And what does Jacob do? He sends all of his family to the other side of the River Jabbok where Esau and his bloodthirsty band of brass knuckles are waiting for him. Like I said—I don’t want to like Jacob.

Maybe I don’t want to like Jacob because his story reminds me of my own character defects. Jacob’s story reminds me of all the times that I have struggled—struggled with my own identity and purpose, struggled with my relationships with other people, and struggled with God.

So where is the resurrection in this story? Well, let’s have a look at Jacob when the sun comes up. Jacob is visibly limping. He answers to a new name. And he confronts the demons of his past with the confidence of someone who has experienced true, life-altering blessing.

Jacob had experienced resurrection, resurrection through struggling with God.

Funerals are another place where we don’t expect resurrection.  Loved ones gather to share in their grief and their loss, to give their last good-byes to a corpse that is as empty as a deflated balloon.

And yet we often call funerals services of death and resurrection. We often refer to John chapter 11 where Jesus declares that he is the resurrection and the life. And then we pray “Requiem aerternum dona eis Domine”—“Grant them eternal rest, Lord our God.”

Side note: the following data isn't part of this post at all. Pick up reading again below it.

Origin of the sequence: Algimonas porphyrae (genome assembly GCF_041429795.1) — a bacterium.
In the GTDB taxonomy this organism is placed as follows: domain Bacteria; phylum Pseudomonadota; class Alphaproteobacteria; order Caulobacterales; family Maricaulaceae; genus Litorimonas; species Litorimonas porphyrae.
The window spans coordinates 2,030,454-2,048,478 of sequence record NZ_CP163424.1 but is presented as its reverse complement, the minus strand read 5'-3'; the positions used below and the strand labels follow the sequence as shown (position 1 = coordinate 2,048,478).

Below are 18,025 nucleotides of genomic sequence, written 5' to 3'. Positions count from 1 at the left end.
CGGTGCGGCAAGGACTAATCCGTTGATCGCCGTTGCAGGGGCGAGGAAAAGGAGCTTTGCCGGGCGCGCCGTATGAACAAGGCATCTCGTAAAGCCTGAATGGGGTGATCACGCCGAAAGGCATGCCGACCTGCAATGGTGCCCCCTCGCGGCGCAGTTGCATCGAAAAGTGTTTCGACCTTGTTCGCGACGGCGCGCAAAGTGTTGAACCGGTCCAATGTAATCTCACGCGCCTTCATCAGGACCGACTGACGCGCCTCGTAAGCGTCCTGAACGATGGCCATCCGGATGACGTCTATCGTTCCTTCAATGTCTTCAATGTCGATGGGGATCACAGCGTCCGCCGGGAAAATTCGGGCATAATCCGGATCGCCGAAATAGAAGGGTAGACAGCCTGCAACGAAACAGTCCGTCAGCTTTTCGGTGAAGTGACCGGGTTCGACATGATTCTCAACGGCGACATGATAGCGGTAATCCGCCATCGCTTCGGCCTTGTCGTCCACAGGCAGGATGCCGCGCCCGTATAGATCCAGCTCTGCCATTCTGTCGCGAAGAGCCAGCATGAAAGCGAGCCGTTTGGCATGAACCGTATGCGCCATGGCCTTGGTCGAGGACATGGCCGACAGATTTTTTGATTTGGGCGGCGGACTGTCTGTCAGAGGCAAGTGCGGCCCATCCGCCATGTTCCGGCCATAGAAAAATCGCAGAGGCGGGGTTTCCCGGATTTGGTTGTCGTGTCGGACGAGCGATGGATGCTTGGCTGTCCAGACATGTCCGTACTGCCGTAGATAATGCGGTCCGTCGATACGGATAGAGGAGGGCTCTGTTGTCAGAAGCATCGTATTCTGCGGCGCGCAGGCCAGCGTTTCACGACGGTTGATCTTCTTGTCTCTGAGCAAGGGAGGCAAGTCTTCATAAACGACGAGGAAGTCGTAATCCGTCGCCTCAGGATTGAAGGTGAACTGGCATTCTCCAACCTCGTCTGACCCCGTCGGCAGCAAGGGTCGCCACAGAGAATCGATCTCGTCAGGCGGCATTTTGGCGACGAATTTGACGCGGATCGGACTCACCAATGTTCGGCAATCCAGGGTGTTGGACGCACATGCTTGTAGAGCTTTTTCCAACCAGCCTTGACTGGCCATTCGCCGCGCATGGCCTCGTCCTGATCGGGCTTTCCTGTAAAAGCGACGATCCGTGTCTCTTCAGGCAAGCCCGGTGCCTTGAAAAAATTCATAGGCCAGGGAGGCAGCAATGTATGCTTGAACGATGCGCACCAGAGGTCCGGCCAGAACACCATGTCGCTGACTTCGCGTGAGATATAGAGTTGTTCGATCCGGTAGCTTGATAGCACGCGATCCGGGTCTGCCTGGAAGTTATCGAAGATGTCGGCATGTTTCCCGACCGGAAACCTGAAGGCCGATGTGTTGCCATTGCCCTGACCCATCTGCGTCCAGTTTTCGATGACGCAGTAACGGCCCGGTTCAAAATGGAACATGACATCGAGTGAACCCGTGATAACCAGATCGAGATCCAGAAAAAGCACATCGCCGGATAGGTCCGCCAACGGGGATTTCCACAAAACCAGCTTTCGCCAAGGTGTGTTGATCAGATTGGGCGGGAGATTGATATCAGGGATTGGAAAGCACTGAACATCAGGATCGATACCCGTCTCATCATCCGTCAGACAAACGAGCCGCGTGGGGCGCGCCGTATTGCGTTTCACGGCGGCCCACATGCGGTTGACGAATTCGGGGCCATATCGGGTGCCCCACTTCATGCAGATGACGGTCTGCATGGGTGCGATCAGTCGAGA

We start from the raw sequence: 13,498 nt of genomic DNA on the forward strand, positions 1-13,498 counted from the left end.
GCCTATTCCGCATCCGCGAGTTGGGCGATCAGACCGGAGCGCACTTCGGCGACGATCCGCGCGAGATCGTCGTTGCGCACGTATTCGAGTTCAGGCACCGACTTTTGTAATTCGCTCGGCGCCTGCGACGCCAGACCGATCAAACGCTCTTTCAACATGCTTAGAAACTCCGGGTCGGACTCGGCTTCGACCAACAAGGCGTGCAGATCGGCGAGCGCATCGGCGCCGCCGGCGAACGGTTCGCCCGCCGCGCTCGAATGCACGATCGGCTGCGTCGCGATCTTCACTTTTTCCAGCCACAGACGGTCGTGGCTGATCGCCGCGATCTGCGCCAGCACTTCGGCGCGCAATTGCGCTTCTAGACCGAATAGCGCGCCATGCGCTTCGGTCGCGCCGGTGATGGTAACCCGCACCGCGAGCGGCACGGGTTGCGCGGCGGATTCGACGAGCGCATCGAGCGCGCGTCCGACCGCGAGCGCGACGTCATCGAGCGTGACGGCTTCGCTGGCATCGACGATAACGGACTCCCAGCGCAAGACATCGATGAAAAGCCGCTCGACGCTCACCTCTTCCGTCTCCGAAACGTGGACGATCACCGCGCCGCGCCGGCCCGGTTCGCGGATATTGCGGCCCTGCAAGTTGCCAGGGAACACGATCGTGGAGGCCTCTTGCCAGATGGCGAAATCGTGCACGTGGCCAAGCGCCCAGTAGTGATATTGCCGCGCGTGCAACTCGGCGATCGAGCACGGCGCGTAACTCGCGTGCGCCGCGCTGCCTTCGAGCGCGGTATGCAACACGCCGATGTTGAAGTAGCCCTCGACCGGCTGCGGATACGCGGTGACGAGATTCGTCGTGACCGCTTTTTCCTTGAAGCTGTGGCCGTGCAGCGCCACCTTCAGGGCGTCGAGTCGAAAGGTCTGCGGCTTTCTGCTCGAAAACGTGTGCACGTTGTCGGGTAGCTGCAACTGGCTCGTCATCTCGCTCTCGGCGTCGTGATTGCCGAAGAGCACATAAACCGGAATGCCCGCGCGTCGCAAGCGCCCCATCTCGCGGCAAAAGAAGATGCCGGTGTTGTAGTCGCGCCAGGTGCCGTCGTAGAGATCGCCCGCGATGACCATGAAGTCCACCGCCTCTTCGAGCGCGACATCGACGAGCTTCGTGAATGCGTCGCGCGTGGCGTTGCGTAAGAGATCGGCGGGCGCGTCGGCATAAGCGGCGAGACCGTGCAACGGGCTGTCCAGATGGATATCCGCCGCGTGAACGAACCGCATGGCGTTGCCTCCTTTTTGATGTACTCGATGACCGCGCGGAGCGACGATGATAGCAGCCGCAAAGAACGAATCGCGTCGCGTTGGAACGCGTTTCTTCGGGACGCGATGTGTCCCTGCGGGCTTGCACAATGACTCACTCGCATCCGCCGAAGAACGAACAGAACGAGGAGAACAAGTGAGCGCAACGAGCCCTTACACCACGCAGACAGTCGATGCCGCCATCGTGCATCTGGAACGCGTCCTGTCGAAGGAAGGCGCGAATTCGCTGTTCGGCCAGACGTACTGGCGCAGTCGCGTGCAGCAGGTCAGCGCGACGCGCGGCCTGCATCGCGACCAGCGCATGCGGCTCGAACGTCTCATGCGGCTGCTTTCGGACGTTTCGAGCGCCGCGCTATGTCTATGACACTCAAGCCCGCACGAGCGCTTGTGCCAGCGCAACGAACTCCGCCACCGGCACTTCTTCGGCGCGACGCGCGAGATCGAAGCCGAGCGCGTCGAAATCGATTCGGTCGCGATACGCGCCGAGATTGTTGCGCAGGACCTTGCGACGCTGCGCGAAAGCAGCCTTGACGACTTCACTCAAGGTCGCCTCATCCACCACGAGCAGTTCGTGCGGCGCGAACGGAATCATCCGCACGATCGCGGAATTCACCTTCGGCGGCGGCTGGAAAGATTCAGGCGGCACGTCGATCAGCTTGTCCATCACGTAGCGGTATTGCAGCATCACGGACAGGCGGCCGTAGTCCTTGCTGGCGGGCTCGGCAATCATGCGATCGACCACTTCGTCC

But rest isn’t the intention of resurrection. The purpose of resurrection is life, yes, even life abundant! And what is life but struggle—struggle with the world, struggle with all the wicked and wonderful people that inhabit it, struggle with God, great God Almighty, Dominus Deus Sabaoth!

God is the resurrection and the life. God is the resurrection and the struggle.

The struggle! Yes, sisters and brothers, God is the struggle, or as our Spanish-speaking sisters and brothers call it, la lucha. I’ve heard my Spanish-speaking sisters and brother talk a lot about la lucha since I decided to join them in solidarity with la lucha. “¡Viva la lucha!” they shout at rallies, and I’ve gotta tell you, sisters and brothers, Anglos like me should listen to them. White folks like me should listen to our sisters and brother from the global South because they know an awful lot about la lucha and resurrection.

My Metodistas de BsAs